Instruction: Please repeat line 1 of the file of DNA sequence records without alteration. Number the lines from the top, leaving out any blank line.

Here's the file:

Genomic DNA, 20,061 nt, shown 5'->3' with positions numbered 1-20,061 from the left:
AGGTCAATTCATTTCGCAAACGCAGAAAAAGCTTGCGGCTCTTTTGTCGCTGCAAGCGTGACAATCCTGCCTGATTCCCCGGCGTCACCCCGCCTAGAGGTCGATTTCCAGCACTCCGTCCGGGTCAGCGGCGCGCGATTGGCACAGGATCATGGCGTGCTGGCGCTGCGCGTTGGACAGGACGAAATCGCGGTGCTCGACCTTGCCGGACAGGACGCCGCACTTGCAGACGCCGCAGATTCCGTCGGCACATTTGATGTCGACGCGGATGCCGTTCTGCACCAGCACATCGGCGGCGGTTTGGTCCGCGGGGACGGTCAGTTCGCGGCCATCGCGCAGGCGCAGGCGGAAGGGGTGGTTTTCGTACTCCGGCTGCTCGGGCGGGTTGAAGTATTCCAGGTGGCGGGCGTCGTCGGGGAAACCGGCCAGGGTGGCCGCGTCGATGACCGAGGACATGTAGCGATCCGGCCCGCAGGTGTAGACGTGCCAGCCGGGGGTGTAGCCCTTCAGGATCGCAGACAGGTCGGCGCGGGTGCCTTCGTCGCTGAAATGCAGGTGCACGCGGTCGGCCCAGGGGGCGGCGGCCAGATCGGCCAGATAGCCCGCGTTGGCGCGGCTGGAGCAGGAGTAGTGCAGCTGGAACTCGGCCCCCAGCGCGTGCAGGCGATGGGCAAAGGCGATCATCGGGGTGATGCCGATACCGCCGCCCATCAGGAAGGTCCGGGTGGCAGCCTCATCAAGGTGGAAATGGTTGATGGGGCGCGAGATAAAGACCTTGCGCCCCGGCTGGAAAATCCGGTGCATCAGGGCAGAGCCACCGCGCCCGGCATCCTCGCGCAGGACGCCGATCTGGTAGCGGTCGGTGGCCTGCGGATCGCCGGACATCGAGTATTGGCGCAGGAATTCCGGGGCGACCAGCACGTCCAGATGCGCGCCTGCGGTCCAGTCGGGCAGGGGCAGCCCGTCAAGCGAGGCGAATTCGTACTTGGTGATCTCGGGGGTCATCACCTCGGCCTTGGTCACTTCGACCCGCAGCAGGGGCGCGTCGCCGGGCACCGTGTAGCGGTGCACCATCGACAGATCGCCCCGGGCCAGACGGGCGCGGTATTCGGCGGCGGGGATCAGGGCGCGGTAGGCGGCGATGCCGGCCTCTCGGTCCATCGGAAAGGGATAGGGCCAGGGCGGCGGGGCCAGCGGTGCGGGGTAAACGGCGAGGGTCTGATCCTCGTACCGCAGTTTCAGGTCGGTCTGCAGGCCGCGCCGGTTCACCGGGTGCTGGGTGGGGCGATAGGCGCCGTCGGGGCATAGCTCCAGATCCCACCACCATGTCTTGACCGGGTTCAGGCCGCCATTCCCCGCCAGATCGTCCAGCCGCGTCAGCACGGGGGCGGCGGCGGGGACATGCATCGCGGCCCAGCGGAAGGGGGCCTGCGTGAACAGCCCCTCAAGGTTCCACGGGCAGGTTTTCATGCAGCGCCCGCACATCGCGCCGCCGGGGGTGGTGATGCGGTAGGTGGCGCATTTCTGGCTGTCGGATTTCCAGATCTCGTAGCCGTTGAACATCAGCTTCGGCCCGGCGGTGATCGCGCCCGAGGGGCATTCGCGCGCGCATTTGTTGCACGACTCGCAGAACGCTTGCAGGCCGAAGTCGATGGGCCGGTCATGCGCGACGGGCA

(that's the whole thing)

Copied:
Genomic DNA, 20,061 nt, shown 5'->3' with positions numbered 1-20,061 from the left: